Furthermore, the economic advantages of admitting Puerto Rico as a state could significantly help their debt crisis. Proponents of the statehood argument assert, that with the ability to receive corporate and income taxes as a state would, the financial situation of the island’s government would improve.

The U.S. Government Accountability Office has found that if statehood is achieved, Medicaid, Medicare, nutrition assistance programs, federal aid for highways, the Children’s Health Insurance Program and federal student loans would all cater to Puerto Rico. For a territory with the per capita income of America’s poorest state, these changes could make a significant difference.

On another note, we cannot force Puerto Ricans to become a U.S. state, nor would we likely want to. Five times in Puerto Rico’s history, its citizens have voted to declare statehood, the first four times the vote was close but still failed, routed in the confusion of the wording or options that could be chosen on the ballot. The fifth vote, last summer, resulted in 97 percent approval for statehood, but the vote was largely discredited due to the fact that less than a quarter of the territory voted.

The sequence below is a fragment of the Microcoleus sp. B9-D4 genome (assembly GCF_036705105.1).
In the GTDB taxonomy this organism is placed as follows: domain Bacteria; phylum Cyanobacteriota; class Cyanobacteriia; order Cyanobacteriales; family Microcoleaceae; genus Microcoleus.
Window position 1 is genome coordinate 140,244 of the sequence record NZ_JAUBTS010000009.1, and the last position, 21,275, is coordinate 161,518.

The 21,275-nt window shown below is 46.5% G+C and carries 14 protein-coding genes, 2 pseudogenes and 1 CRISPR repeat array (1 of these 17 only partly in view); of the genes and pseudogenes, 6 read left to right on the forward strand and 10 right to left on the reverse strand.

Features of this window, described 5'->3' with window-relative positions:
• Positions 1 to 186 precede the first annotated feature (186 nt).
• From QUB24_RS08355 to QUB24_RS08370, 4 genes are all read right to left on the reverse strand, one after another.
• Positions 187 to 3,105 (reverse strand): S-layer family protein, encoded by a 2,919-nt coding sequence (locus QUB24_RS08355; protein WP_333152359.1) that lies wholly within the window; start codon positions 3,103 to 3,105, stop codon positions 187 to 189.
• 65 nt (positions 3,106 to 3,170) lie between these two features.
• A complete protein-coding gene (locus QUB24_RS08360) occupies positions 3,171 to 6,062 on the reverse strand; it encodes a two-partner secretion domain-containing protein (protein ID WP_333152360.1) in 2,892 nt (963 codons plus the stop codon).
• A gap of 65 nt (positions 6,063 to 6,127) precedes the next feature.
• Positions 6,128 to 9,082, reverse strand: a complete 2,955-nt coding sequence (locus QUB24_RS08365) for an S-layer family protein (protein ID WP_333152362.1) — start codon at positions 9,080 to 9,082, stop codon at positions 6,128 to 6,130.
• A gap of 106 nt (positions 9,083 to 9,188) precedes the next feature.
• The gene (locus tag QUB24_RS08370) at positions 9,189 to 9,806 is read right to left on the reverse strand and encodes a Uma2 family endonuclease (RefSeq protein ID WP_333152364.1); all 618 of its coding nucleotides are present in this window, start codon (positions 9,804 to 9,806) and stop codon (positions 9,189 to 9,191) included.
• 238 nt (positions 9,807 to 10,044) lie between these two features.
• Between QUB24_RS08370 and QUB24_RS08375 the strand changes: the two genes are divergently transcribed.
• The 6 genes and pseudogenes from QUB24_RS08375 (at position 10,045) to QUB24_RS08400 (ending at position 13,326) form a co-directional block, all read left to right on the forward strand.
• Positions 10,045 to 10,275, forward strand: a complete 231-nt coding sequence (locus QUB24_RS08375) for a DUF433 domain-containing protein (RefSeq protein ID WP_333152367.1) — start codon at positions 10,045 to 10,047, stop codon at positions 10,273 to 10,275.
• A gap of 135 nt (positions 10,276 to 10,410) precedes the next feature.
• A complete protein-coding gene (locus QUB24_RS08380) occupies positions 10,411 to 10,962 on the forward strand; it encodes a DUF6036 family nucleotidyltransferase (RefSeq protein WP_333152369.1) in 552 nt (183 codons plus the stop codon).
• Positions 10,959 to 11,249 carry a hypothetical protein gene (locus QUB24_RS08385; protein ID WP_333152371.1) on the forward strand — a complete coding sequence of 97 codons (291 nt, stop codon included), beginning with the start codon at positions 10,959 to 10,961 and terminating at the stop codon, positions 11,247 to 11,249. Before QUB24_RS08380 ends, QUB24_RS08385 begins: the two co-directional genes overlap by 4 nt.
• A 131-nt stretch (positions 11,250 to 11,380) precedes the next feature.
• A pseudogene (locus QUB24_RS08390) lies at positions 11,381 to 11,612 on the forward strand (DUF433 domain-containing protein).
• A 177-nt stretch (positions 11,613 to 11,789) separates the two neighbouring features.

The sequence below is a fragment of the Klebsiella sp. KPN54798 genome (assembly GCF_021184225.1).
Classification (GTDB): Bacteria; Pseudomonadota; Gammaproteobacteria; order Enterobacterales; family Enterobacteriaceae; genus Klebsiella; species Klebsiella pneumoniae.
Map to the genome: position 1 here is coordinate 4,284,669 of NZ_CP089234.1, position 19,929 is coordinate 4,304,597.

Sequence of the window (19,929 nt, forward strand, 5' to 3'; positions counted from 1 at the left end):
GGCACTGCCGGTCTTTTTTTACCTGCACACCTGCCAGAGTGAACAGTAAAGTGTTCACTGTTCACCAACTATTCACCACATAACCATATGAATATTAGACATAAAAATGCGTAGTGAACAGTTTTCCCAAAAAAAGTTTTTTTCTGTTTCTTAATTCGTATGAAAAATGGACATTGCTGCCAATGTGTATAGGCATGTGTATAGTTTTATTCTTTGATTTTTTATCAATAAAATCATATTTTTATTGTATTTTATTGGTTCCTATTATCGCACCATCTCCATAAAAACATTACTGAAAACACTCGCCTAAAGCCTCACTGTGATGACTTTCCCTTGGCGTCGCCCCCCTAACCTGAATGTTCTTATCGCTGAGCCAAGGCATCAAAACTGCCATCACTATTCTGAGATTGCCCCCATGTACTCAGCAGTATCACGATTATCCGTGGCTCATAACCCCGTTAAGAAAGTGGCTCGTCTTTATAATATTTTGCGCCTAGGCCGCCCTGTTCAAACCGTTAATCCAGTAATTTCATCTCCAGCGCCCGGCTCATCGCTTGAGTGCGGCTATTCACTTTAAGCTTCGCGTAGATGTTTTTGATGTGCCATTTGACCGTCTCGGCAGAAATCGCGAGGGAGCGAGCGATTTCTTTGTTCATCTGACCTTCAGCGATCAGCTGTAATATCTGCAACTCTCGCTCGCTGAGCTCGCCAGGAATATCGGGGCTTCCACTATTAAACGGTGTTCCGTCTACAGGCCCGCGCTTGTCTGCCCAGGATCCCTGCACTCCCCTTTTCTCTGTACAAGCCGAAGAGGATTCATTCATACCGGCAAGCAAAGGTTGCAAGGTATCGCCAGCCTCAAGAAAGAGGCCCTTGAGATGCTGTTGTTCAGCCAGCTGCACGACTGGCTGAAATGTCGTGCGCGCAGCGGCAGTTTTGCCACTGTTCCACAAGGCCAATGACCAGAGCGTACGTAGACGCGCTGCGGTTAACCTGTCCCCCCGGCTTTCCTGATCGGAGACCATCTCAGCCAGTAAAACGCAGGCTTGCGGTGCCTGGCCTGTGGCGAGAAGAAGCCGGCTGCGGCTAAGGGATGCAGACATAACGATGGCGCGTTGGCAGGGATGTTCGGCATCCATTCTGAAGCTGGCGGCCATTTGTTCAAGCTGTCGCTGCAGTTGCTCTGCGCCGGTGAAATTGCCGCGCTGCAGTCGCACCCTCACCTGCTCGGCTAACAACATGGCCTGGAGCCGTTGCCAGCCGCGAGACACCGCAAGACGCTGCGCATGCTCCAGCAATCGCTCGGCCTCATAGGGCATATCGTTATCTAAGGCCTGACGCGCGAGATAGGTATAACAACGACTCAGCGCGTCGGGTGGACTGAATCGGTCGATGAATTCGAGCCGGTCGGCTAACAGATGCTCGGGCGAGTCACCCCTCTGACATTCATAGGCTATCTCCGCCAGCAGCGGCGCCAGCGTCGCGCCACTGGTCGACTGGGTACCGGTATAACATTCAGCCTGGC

Puerto Rico’s major political parties are divided on the issue of whether to pursue statehood or maintain the status quo, while a small minority supports full independence. It’s somewhat unclear if an agreed upon question would pass, and Congress can’t act until there’s Puerto Rican support, but what is certain is that there are significant procedural hurdles in the way of getting a fair vote. One way or another, the U.S. should pledge itself to holding a legitimate vote on the issue. If under fair rules the vote fails, at least then we will know that Puerto Rico hopes to maintain its current status.